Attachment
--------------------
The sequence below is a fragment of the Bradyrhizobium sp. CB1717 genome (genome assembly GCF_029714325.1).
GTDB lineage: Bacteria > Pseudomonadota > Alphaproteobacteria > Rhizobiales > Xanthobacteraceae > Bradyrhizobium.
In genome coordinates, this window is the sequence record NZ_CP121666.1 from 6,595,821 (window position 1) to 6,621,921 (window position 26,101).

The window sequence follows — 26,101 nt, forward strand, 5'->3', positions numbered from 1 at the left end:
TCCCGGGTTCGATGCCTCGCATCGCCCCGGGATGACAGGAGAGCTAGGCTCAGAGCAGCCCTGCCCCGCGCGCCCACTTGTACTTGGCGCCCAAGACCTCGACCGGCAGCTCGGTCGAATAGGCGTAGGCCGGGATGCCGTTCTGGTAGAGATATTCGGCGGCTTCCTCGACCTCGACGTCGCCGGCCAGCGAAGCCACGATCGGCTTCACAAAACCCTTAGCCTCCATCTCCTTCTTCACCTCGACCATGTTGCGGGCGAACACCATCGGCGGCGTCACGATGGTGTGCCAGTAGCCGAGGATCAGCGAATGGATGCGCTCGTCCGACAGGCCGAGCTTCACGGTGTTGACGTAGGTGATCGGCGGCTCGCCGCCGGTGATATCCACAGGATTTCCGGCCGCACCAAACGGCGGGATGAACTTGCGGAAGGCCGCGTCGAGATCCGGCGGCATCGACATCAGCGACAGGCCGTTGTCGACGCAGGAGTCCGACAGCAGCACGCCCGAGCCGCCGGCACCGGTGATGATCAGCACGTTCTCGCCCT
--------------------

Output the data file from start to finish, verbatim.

The sequence below is a fragment of the Bradyrhizobium sp. CB1717 genome (genome assembly GCF_029714325.1).
GTDB lineage: Bacteria > Pseudomonadota > Alphaproteobacteria > Rhizobiales > Xanthobacteraceae > Bradyrhizobium.
In genome coordinates, this window is the sequence record NZ_CP121666.1 from 6,595,821 (window position 1) to 6,621,921 (window position 26,101).

The window sequence follows — 26,101 nt, forward strand, 5'->3', positions numbered from 1 at the left end:
TCCCGGGTTCGATGCCTCGCATCGCCCCGGGATGACAGGAGAGCTAGGCTCAGAGCAGCCCTGCCCCGCGCGCCCACTTGTACTTGGCGCCCAAGACCTCGACCGGCAGCTCGGTCGAATAGGCGTAGGCCGGGATGCCGTTCTGGTAGAGATATTCGGCGGCTTCCTCGACCTCGACGTCGCCGGCCAGCGAAGCCACGATCGGCTTCACAAAACCCTTAGCCTCCATCTCCTTCTTCACCTCGACCATGTTGCGGGCGAACACCATCGGCGGCGTCACGATGGTGTGCCAGTAGCCGAGGATCAGCGAATGGATGCGCTCGTCCGACAGGCCGAGCTTCACGGTGTTGACGTAGGTGATCGGCGGCTCGCCGCCGGTGATATCCACAGGATTTCCGGCCGCACCAAACGGCGGGATGAACTTGCGGAAGGCCGCGTCGAGATCCGGCGGCATCGACATCAGCGACAGGCCGTTGTCGACGCAGGAGTCCGACAGCAGCACGCCCGAGCCGCCGGCACCGGTGATGATCAGCACGTTCTCGCCCT